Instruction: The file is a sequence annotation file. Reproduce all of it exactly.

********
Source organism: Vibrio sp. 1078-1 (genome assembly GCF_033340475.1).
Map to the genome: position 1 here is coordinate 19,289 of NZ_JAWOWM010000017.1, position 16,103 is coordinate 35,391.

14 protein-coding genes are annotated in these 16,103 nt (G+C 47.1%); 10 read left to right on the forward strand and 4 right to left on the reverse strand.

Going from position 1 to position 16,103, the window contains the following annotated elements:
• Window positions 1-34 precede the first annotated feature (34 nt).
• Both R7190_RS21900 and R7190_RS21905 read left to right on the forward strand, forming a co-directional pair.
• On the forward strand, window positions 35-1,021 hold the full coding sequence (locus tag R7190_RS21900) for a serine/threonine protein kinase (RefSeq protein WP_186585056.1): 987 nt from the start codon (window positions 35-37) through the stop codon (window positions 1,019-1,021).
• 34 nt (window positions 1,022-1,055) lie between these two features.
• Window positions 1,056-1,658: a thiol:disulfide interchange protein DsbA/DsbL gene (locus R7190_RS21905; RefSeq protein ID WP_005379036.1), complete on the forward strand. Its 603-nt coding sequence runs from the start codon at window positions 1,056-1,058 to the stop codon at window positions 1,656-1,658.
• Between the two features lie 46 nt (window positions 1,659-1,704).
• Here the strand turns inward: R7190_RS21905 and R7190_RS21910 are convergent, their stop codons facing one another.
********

Source organism: Vibrio sp. 1078-1 (genome assembly GCF_033340475.1).
Map to the genome: position 1 here is coordinate 19,289 of NZ_JAWOWM010000017.1, position 16,103 is coordinate 35,391.

14 protein-coding genes are annotated in these 16,103 nt (G+C 47.1%); 10 read left to right on the forward strand and 4 right to left on the reverse strand.

Going from position 1 to position 16,103, the window contains the following annotated elements:
• Window positions 1-34 precede the first annotated feature (34 nt).
• Both R7190_RS21900 and R7190_RS21905 read left to right on the forward strand, forming a co-directional pair.
• On the forward strand, window positions 35-1,021 hold the full coding sequence (locus tag R7190_RS21900) for a serine/threonine protein kinase (RefSeq protein WP_186585056.1): 987 nt from the start codon (window positions 35-37) through the stop codon (window positions 1,019-1,021).
• 34 nt (window positions 1,022-1,055) lie between these two features.
• Window positions 1,056-1,658: a thiol:disulfide interchange protein DsbA/DsbL gene (locus R7190_RS21905; RefSeq protein ID WP_005379036.1), complete on the forward strand. Its 603-nt coding sequence runs from the start codon at window positions 1,056-1,058 to the stop codon at window positions 1,656-1,658.
• Between the two features lie 46 nt (window positions 1,659-1,704).
• Here the strand turns inward: R7190_RS21905 and R7190_RS21910 are convergent, their stop codons facing one another.